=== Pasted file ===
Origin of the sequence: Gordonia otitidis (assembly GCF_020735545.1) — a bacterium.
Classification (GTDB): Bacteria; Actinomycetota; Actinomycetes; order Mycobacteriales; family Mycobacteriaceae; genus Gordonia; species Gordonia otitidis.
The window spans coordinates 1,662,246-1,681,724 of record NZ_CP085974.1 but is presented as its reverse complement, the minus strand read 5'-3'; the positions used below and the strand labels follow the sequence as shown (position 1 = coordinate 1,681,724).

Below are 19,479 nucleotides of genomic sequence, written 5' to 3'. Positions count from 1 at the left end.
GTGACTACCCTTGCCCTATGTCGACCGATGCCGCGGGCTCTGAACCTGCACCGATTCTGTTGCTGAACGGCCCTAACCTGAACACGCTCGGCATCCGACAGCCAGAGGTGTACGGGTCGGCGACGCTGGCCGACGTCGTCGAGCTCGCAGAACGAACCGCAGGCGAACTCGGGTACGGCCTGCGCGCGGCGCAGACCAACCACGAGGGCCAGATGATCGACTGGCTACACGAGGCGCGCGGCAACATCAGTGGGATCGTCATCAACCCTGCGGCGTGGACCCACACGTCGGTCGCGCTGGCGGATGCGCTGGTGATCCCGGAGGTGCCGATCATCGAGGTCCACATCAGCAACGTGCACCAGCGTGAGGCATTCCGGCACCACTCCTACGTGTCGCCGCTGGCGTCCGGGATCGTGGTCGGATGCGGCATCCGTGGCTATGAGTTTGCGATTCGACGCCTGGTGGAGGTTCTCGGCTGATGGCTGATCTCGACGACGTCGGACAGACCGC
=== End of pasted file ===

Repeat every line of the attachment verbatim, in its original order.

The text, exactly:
Origin of the sequence: Gordonia otitidis (assembly GCF_020735545.1) — a bacterium.
Classification (GTDB): Bacteria; Actinomycetota; Actinomycetes; order Mycobacteriales; family Mycobacteriaceae; genus Gordonia; species Gordonia otitidis.
The window spans coordinates 1,662,246-1,681,724 of record NZ_CP085974.1 but is presented as its reverse complement, the minus strand read 5'-3'; the positions used below and the strand labels follow the sequence as shown (position 1 = coordinate 1,681,724).

Below are 19,479 nucleotides of genomic sequence, written 5' to 3'. Positions count from 1 at the left end.
GTGACTACCCTTGCCCTATGTCGACCGATGCCGCGGGCTCTGAACCTGCACCGATTCTGTTGCTGAACGGCCCTAACCTGAACACGCTCGGCATCCGACAGCCAGAGGTGTACGGGTCGGCGACGCTGGCCGACGTCGTCGAGCTCGCAGAACGAACCGCAGGCGAACTCGGGTACGGCCTGCGCGCGGCGCAGACCAACCACGAGGGCCAGATGATCGACTGGCTACACGAGGCGCGCGGCAACATCAGTGGGATCGTCATCAACCCTGCGGCGTGGACCCACACGTCGGTCGCGCTGGCGGATGCGCTGGTGATCCCGGAGGTGCCGATCATCGAGGTCCACATCAGCAACGTGCACCAGCGTGAGGCATTCCGGCACCACTCCTACGTGTCGCCGCTGGCGTCCGGGATCGTGGTCGGATGCGGCATCCGTGGCTATGAGTTTGCGATTCGACGCCTGGTGGAGGTTCTCGGCTGATGGCTGATCTCGACGACGTCGGACAGACCGC